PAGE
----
The Decline of Death Sentences in the United States
The leveling of death sentences by American courts is not a secret. However, there has been a decline in the number of jurisdictions imposing death penalties in the recent past. Despite the decline, Texas still leads the country's executions. Texas is estimated to have executed approximately 543 inmates since 1976. Despite Texas leading in the country's executions, its propensity to issue death sentence has declined significantly with only four death sentences being issued in 2016 unlike in 1999 when a whopping forty eight death sentences were issued (Fowler, 379). In spite of the decline, the issue of death penalty in Texas is still a controversial topic.
The Philosophy of Punishment in Texas
Texas uses the philosophy of punishment to deal with criminals. Punishment involves inflicting pain on criminals. According to the pro-punishment argument, punishment through the infliction of pain on criminals is not inherently wrong because it is not the same as inflicting pain on innocent persons (Pollock, 3). In Texas, the jury is required to make three determine whether the defendant's actions were deliberate with the expectation of death to occur, whether the defendant was actions were as a reaction to provocation by the deceased if any, or whether there are probabilities of the defendant committing future criminal acts of violence thus constituting a continuing danger to society. The jury will, therefore, issue either a death sentence or life imprisonment verdict depending on the justification of the above determinations (Pearlman, 656).
Texas' Political Culture and Support for the Death Penalty
Texas use of the punishment approach in dealing with criminals is consistent with its political culture. In Texas, it is difficult for candidates opposing death punishment to get elected. Mostly those opposed to the death punishment find themselves on the defensive and are often labeled as siding with criminals (Dieter, 7). It is also evident that the Texas governor is in support of death punishment. The governor has the powers to either commute or grants a reprieve (Stoddard).
Controversies Surrounding Capital Punishment
There are several controversies surrounding capital punishment today. Both gender and racial discrimination are part of the problems surrounding capital punishment. According to studies, there is a stark gender difference in the number of criminals convicted with capital punishment (Pearlman, 656). For instance, in Texas, only one woman has been executed in the last fifteen years compared to 144 male executions (Pearlman, 656). There are also racial discrepancies in executions whereby more than a third death sentences are imposed on Blacks. Studies also show that Blacks are likely to be executed for killing Whites and Whites are less likely to be executed for killing Blacks (Pearlman, 656).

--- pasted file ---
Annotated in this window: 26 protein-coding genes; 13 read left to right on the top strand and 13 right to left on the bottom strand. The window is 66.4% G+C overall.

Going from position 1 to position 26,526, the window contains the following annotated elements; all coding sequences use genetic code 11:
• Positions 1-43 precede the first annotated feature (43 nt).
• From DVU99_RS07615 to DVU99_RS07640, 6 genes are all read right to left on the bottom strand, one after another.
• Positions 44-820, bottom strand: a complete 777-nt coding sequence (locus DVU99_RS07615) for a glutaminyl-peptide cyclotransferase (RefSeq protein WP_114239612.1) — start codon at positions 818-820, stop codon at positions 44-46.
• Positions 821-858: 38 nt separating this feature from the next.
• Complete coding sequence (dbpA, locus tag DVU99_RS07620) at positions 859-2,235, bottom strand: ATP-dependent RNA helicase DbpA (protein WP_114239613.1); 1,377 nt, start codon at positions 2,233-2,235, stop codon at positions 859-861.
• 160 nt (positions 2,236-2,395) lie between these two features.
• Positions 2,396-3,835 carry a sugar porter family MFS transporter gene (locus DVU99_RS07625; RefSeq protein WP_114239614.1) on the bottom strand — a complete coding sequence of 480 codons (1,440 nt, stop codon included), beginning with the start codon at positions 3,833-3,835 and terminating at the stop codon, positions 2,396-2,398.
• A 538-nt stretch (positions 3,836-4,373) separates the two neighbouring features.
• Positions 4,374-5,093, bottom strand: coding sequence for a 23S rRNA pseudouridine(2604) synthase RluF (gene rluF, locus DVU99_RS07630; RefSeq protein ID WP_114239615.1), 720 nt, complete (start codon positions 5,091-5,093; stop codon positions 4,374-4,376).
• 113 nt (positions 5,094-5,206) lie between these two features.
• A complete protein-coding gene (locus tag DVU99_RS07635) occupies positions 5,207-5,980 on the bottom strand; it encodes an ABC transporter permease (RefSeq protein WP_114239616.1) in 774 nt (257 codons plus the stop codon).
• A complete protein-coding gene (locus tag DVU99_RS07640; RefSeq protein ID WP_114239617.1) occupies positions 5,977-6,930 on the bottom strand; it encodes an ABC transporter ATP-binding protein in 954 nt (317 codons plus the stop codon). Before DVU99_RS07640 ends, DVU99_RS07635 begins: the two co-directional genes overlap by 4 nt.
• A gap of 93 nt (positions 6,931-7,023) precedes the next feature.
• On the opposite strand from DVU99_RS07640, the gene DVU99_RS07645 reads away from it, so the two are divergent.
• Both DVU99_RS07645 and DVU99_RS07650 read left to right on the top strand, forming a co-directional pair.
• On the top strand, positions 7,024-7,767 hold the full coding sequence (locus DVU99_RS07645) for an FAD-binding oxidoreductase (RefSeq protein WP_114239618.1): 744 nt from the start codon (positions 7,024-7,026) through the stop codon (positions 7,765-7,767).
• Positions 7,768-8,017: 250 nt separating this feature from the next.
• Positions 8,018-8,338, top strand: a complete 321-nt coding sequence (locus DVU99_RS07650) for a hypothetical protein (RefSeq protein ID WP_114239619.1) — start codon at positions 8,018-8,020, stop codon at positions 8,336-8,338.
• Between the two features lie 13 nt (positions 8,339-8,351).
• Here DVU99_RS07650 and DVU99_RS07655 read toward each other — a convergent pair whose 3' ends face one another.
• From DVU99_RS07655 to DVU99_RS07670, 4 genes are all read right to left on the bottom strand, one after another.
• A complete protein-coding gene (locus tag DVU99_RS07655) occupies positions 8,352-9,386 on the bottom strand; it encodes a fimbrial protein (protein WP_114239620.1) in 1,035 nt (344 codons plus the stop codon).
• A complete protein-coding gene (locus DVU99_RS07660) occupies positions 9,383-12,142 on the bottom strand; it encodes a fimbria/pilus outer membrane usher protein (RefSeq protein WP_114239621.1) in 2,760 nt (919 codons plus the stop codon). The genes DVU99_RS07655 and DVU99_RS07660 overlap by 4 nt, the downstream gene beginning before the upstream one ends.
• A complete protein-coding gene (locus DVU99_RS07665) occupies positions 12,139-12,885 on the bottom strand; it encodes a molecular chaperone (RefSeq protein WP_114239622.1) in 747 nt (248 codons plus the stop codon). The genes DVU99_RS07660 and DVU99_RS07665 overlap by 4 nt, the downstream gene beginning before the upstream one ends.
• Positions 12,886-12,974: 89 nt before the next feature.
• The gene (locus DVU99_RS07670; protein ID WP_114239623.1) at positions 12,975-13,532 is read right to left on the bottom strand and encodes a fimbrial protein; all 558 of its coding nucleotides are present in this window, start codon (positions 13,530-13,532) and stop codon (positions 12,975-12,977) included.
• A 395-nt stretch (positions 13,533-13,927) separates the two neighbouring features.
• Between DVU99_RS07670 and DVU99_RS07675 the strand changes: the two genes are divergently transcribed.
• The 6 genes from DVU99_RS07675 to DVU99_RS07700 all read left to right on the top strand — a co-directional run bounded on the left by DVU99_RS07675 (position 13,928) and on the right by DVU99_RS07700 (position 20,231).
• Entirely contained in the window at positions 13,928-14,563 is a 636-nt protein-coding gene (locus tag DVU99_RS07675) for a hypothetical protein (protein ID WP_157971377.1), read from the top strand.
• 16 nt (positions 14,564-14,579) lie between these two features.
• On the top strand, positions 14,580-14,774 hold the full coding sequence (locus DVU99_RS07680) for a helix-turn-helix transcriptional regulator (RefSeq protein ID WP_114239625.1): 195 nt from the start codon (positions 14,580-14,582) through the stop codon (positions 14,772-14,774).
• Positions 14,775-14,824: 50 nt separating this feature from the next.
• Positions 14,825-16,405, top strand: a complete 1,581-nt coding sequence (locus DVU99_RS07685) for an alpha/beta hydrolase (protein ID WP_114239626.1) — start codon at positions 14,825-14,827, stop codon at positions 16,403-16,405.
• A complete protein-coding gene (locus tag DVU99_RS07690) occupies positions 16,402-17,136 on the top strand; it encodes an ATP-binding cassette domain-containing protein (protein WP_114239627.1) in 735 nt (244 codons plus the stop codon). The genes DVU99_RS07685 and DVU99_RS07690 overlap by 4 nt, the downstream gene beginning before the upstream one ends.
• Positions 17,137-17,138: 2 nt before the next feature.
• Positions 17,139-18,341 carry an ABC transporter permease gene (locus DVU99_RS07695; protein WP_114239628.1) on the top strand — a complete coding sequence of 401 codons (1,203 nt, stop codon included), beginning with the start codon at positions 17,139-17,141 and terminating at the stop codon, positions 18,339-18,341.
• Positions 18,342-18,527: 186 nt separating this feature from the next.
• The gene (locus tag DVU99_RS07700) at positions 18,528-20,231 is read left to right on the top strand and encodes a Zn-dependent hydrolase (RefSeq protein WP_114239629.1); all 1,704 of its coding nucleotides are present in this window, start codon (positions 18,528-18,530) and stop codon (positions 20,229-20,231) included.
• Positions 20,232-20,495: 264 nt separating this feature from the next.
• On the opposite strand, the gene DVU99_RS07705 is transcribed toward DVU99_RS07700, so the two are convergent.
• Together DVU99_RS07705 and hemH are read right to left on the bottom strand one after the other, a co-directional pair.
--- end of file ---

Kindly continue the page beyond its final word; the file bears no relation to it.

Supporters and Opposers of the Death Penalty
Death penalty has continued to receive support and opposition in equal measures. Supporters of death punishment argue that it can be used to deter and control criminal acts such as terrorism. For instance, those in support of death penalty quote the 1995s terror attack of the Oklahoma City that was orchestrated by an American citizen (Dieter, 2). They, therefore, believe that death sentence will critical in reducing crime and acts of violence. On the other hand opposers of death sentence argue that some innocent persons may be placed on the death row. Most innocent persons are often executed due to ineffective investigations and weaker defenses in court. Opposers of the death penalty also believe that it is not morally wrong to take the life of another human being (Dieter, 8).
The Controversy and Importance of the Death Penalty in Texas
The death penalty is a controversial issue in most states in America. Some of the controversies surrounding capital punishment are the gender and racial disparity of its application. Cases of death penalties have significantly declined. Despite the decline, Texas leads the country in executions. Texas uses the punishment approach in dealing with criminals. The death penalty has received support and condemnation in equal measures. Its supporters believe that it will curb crimes such as terrorism while its opposers argue that it increases the chances of innocent persons being executed.
Dieter, Richard C. "Changing Views on the Death Penalty in the United States." 2007, deathpenaltyinfo.org/files/pdf/Beijing07.pdf.
Fowler, Brittany. "A Shortcut to Death: How the Texas Death-Penalty Statute Engages the Jury’s Cognitive Heuristics in Favor of Death." vol. 96, no. 379, 2017, pp. 379-398, texaslawreview.org/wp-content/uploads/2017/12/Fowler.pdf.
Pearlman, Theodore. "The Ethics of the Texas Death Penalty and Its Impact on a Prolonged Appeals Process." J Am Acad Psychiatry Law, vol. 26, no. 4, 1998, pp. 655-660, pdfs.semanticscholar.org/9d0e/11d048c56061255a5ac6788b72bbdae85520.pdf.
Pollock, Joycelyn. "The Rationale for Imprisonment." Texas State University, 2005, www.jblearning.com/samples/0763729043/Chapter_01.pdf.